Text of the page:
Caitlin is one of our Young Advocates in Scotland. Her family have been fostering for eleven years. Caitlin, age 19 and from Aberdeen, explains what it's like being part of a family that fosters during the coronavirus lockdown.
Fostering during lockdown - a daughter's perspective
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Four years ago I went to see Annie at His Majesty’s Theatre, a show I performed in when I was young and it made me want to start fostering children. Fast forward to today, I have the movie on in the house that we’ve been quarantined to for nine weeks.
Foster carers are the unsung heroes of this pandemic, every twenty minutes a child comes into care in need of a fostering family and just because the rest of the world is on pause, children in need of a loving family certainly cannot take a pause.
Living in a fostering family during lockdown isn’t easy. We are living with an almost three year old (C) who is used to a routine consisting of crèche, nursery, etc. All of which has been suddenly thrown up in the air. Sometimes it’s hard for us adults to remember that the children don’t understand what’s going on as well as we do. C only has the understanding that we cannot go outside because there are germs. He doesn’t understand that if he sees the neighbours’ dog on a walk then he can’t run over and pet him, he doesn’t understand that we have to be more careful with the mail that he would usually deliver to the kitchen table as soon as it fell through the mailbox.
We’re also living with a twelve year old (O) who has just started his first year of secondary school. For a child with learning difficulties, learning virtually has been a challenge. Not to mention feeling the injustice when he has to spend his time doing math equations rather than battling monsters or whatever they do on Fortnite.
We’re all missing our families. Contact (in a physical sense) has obviously been stopped, meaning loads of kids are missing out on seeing their parents, even if it’s something they’d usually do every week or so. We’re missing a part of our family, our regular respite child who we were so excited as we had just told him he would finally be coming to Florida with us this summer and he was so excited, but now we haven’t seen him in 12 weeks and we won’t be able to finally give him this amazing holiday this year which he deserves so much.
I can’t explain how glad I am that we have had relatively nice weather over lockdown for C’s sake if nothing else, he loves to be outdoors and our garden is luckily somewhere that we can remain isolated.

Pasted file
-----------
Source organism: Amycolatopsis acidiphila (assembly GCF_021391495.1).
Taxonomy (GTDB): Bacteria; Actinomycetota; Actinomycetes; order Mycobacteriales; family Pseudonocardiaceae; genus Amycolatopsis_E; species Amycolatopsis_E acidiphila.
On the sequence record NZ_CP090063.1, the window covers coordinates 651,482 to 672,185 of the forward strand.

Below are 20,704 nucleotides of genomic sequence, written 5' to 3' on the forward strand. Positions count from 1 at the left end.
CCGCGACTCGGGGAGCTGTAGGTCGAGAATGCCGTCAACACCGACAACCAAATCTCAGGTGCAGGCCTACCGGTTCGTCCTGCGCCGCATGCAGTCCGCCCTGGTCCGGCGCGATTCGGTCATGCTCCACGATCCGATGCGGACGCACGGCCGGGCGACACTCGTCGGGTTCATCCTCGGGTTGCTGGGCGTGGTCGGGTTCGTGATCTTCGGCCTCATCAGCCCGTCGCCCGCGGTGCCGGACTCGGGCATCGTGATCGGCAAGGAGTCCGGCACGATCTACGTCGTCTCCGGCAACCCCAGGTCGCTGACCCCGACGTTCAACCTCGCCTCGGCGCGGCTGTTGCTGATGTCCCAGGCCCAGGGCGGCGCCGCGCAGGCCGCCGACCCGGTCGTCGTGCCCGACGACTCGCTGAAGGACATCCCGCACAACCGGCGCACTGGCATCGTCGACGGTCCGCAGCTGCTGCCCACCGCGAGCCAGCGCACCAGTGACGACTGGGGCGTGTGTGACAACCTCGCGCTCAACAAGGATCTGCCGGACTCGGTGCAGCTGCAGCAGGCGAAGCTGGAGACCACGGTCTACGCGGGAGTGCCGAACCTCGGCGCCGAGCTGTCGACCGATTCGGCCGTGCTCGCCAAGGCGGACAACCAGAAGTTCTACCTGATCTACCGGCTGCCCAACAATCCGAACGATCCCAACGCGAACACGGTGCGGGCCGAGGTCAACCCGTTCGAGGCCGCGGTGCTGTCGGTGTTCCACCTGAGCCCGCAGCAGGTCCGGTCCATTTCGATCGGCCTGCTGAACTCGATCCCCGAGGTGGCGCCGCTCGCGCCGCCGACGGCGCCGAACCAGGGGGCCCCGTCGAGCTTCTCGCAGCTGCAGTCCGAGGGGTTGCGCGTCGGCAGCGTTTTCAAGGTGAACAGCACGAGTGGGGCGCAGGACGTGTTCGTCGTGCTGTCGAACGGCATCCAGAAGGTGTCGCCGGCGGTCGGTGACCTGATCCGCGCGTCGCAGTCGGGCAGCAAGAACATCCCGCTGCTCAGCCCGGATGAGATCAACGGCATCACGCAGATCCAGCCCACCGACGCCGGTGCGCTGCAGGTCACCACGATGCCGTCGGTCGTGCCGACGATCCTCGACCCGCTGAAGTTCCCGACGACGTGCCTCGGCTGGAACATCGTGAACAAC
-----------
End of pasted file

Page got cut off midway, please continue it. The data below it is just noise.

It’s been a creative challenge, thinking of new and engaging games and activities to keep a two year old and twelve year old interested. We’ve baked, drawn, made countless things out of play-doh, made a cardboard boat, a cardboard robot, had a back garden easter egg hunt, you name it; we’ve probably done it.
Everyone’s routine has been knocked. Plans have been ruined. C was supposed to be transitioning to his new home soon, but this is now on a very uncertain timeline. O had his first secondary school trip to look forward to, which has been cancelled. I had my dream job at Walt Disney World for the summer which has been cancelled. We all had a family holiday to visit Orlando which has been cancelled. We know that these things aren’t happening for the sake of our safety, but we are still hurt, disappointed and confused.
Juggling taking care of a two year old, home-schooling, activities, cooking, cleaning and general life has been a hard task, but it’s one that I have been very glad to help my mum out with everyday. Sometimes I can’t be bothered, I’d rather laze in my bed and binge a Netflix series, but it’s not so easy when you’re living in a busy household. We’re exhausted, toddlers are tiring during normal times but being together in the home 24/7 is admittedly a lot, but I can say for sure they keep us busy. People living with young kids probably don’t know what feeling bored during quarantine is, neither me or my mum do!
One thing we are so glad of is that this time has really given us the gift of precious family memories. With C in particular, after three years with the little man it will be hard to see him go but having these memories is something we will treasure forever. Considering both the boys can struggle with change, they have handled the situation very well and adapted to what has been thrown at them, we all have. It’s made us so grateful for our little family.
A Foster Care Fortnight message from our director in Scotland
A message from our director in Wales